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Crime really does pay... in Nigeria

When I was fourteen, I had dreams of becoming a millionaire. I wanted to live in a huge mansion, have one Porsche or Ferrari for each day of the week and live off Dr. Pepper and pizza. Well, it looks as though a fourteen year old boy in Nigeria had dreams of being a millionaire as well -- the only thing is that he actually became one.

Akin, a resident of Lago, Nigeria, is the main bread-winner for his family and he does so by scamming people over the Internet. He uses stolen credit cards to buy high dollar electronics and then has the items shipped to safe houses in Europe. Akin has figured out -- as have many of us who daily have to skip over Nigerian email scams -- that most Americans with enough going on upstairs aren't going to fall for Nigerian "deals" anymore. This explains the brief layover in Europe before the loot is actually shipped to Lagos. CNN Money/FORTUNE reports:

And he's not alone: The cafe is crowded most of the time with other teenagers, like Akin, working for a "chairman" who buys the computer time and hires them to extract e-mail addresses and credit card information from the thin air of cyberspace. Akin's chairman, who is computer illiterate, gets a 60 percent cut and reserves another 20 percent to pay off law enforcement officials who come around or teachers who complain when the boys cut school. That still puts plenty of cash in Akin's pocket.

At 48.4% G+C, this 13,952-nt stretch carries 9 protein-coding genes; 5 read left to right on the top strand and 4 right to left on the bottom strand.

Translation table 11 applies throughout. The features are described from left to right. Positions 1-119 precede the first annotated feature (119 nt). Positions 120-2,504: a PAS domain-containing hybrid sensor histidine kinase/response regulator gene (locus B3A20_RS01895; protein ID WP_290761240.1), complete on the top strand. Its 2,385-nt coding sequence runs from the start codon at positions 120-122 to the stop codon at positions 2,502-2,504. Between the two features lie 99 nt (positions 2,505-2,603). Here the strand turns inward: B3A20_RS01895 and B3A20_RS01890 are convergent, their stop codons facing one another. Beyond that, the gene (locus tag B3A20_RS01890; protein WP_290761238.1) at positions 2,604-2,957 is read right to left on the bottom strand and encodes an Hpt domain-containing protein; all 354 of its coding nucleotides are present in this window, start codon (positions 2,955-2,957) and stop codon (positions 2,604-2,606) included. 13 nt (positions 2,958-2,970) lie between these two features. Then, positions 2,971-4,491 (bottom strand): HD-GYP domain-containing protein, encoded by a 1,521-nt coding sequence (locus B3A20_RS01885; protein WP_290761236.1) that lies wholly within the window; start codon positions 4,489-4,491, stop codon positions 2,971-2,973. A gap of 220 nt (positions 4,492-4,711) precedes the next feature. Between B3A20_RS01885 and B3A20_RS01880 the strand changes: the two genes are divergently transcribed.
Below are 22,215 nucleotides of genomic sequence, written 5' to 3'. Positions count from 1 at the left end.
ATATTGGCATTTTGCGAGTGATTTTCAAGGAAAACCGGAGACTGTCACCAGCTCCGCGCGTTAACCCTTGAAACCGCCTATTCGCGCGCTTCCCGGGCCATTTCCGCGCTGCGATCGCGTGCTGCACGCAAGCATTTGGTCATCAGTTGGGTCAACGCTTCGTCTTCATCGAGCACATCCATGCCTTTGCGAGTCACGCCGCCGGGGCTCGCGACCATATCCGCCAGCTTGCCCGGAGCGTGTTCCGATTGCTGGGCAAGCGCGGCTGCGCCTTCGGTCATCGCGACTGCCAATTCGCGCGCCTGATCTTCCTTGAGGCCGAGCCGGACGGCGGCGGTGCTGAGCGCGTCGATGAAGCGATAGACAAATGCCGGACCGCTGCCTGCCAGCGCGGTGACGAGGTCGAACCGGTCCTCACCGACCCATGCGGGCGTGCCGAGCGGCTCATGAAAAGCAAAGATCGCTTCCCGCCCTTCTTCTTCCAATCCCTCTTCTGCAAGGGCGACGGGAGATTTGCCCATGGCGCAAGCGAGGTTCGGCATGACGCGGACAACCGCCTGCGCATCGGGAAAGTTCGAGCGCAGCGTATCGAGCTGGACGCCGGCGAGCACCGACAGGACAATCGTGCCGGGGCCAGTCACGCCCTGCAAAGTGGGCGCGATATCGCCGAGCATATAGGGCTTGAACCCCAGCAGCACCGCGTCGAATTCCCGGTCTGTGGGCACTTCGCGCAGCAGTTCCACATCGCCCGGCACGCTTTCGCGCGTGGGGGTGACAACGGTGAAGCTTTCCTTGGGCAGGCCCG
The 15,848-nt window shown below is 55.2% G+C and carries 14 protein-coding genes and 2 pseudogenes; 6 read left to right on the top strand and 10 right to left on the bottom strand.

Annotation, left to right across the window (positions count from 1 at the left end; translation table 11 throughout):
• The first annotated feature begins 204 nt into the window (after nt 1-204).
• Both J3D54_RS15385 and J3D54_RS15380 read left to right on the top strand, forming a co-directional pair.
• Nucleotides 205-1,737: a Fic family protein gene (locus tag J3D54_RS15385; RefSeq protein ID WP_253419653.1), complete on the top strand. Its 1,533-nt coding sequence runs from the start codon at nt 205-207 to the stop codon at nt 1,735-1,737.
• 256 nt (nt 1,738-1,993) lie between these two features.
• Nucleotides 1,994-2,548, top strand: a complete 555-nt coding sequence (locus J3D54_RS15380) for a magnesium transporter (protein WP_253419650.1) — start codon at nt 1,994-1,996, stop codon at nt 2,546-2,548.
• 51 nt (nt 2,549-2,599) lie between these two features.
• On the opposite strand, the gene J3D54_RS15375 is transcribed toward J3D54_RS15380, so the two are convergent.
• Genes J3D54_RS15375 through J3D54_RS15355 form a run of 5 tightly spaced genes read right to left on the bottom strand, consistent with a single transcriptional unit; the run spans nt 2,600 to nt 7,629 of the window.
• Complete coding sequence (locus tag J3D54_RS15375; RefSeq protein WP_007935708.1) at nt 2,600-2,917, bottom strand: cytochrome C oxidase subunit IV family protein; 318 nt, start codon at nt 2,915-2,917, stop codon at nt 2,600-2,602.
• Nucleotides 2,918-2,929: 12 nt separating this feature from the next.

Akin gets a 20% cut of the profits and still makes millions? That's quite a haul for someone his age. It's interesting that I know of another young man who started a thriving hardware review site at about age 14 and went to make quite a decent living, only he did it the legit way.





"We are going to continue to work with them to make sure they understand the reality of the Internet.  A lot of these people don't have Ph.Ds, and they don't have a degree in computer science." -- RIM co-CEO Michael Lazaridis




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